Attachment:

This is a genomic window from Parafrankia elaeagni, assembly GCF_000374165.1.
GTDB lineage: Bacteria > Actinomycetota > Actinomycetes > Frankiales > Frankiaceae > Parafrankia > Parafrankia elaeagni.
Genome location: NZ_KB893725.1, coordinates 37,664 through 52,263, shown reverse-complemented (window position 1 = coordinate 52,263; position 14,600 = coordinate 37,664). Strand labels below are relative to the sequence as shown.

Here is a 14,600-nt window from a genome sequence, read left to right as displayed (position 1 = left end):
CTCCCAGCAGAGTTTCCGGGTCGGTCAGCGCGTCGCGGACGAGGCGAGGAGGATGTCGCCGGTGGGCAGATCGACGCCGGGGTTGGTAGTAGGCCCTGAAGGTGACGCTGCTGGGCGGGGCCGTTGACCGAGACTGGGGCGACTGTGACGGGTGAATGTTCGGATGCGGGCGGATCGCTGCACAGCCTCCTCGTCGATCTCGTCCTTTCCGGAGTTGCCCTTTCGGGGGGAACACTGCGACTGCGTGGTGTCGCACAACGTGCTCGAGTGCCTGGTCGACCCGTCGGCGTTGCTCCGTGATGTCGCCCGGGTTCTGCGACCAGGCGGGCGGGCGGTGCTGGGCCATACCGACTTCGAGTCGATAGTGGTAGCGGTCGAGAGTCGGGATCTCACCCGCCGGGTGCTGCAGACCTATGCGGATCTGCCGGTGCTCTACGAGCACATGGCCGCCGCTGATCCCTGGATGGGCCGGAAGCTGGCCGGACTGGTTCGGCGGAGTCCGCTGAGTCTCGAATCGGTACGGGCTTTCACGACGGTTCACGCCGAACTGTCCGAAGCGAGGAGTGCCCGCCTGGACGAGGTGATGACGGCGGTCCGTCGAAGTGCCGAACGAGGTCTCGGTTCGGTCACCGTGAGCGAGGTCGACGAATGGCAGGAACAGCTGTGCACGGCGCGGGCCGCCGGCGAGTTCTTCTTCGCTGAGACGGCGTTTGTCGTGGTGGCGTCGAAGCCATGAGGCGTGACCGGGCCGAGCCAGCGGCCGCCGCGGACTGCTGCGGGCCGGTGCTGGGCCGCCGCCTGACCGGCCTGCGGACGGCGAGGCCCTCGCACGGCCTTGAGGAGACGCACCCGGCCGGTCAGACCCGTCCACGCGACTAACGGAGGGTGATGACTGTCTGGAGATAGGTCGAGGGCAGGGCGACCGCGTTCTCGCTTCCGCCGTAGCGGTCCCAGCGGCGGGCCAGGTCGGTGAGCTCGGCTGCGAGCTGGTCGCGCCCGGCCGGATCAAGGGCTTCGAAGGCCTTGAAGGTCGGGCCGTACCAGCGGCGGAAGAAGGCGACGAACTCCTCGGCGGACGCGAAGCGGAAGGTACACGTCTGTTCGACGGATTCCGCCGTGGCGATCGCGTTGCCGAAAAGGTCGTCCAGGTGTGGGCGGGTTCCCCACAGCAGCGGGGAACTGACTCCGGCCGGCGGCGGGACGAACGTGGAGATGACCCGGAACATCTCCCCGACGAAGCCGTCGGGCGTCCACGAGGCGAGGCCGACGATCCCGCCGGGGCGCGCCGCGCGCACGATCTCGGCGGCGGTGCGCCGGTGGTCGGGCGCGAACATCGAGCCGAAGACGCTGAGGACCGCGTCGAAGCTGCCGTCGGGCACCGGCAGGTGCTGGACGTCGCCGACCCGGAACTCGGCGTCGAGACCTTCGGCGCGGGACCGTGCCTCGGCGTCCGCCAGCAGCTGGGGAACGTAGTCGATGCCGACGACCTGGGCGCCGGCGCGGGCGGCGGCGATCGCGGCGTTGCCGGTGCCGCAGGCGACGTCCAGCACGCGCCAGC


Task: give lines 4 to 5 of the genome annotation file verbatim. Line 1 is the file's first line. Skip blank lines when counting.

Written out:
Here is a 14,600-nt window from a genome sequence, read left to right as displayed (position 1 = left end):
CTCCCAGCAGAGTTTCCGGGTCGGTCAGCGCGTCGCGGACGAGGCGAGGAGGATGTCGCCGGTGGGCAGATCGACGCCGGGGTTGGTAGTAGGCCCTGAAGGTGACGCTGCTGGGCGGGGCCGTTGACCGAGACTGGGGCGACTGTGACGGGTGAATGTTCGGATGCGGGCGGATCGCTGCACAGCCTCCTCGTCGATCTCGTCCTTTCCGGAGTTGCCCTTTCGGGGGGAACACTGCGACTGCGTGGTGTCGCACAACGTGCTCGAGTGCCTGGTCGACCCGTCGGCGTTGCTCCGTGATGTCGCCCGGGTTCTGCGACCAGGCGGGCGGGCGGTGCTGGGCCATACCGACTTCGAGTCGATAGTGGTAGCGGTCGAGAGTCGGGATCTCACCCGCCGGGTGCTGCAGACCTATGCGGATCTGCCGGTGCTCTACGAGCACATGGCCGCCGCTGATCCCTGGATGGGCCGGAAGCTGGCCGGACTGGTTCGGCGGAGTCCGCTGAGTCTCGAATCGGTACGGGCTTTCACGACGGTTCACGCCGAACTGTCCGAAGCGAGGAGTGCCCGCCTGGACGAGGTGATGACGGCGGTCCGTCGAAGTGCCGAACGAGGTCTCGGTTCGGTCACCGTGAGCGAGGTCGACGAATGGCAGGAACAGCTGTGCACGGCGCGGGCCGCCGGCGAGTTCTTCTTCGCTGAGACGGCGTTTGTCGTGGTGGCGTCGAAGCCATGAGGCGTGACCGGGCCGAGCCAGCGGCCGCCGCGGACTGCTGCGGGCCGGTGCTGGGCCGCCGCCTGACCGGCCTGCGGACGGCGAGGCCCTCGCACGGCCTTGAGGAGACGCACCCGGCCGGTCAGACCCGTCCACGCGACTAACGGAGGGTGATGACTGTCTGGAGATAGGTCGAGGGCAGGGCGACCGCGTTCTCGCTTCCGCCGTAGCGGTCCCAGCGGCGGGCCAGGTCGGTGAGCTCGGCTGCGAGCTGGTCGCGCCCGGCCGGATCAAGGGCTTCGAAGGCCTTGAAGGTCGGGCCGTACCAGCGGCGGAAGAAGGCGACGAACTCCTCGGCGGACGCGAAGCGGAAGGTACACGTCTGTTCGACGGATTCCGCCGTGGCGATCGCGTTGCCGAAAAGGTCGTCCAGGTGTGGGCGGGTTCCCCACAGCAGCGGGGAACTGACTCCGGCCGGCGGCGGGACGAACGTGGAGATGACCCGGAACATCTCCCCGACGAAGCCGTCGGGCGTCCACGAGGCGAGGCCGACGATCCCGCCGGGGCGCGCCGCGCGCACGATCTCGGCGGCGGTGCGCCGGTGGTCGGGCGCGAACATCGAGCCGAAGACGCTGAGGACCGCGTCGAAGCTGCCGTCGGGCACCGGCAGGTGCTGGACGTCGCCGACCCGGAACTCGGCGTCGAGACCTTCGGCGCGGGACCGTGCCTCGGCGTCCGCCAGCAGCTGGGGAACGTAGTCGATGCCGACGACCTGGGCGCCGGCGCGGGCGGCGGCGATCGCGGCGTTGCCGGTGCCGCAGGCGACGTCCAGCACGCGCCAGC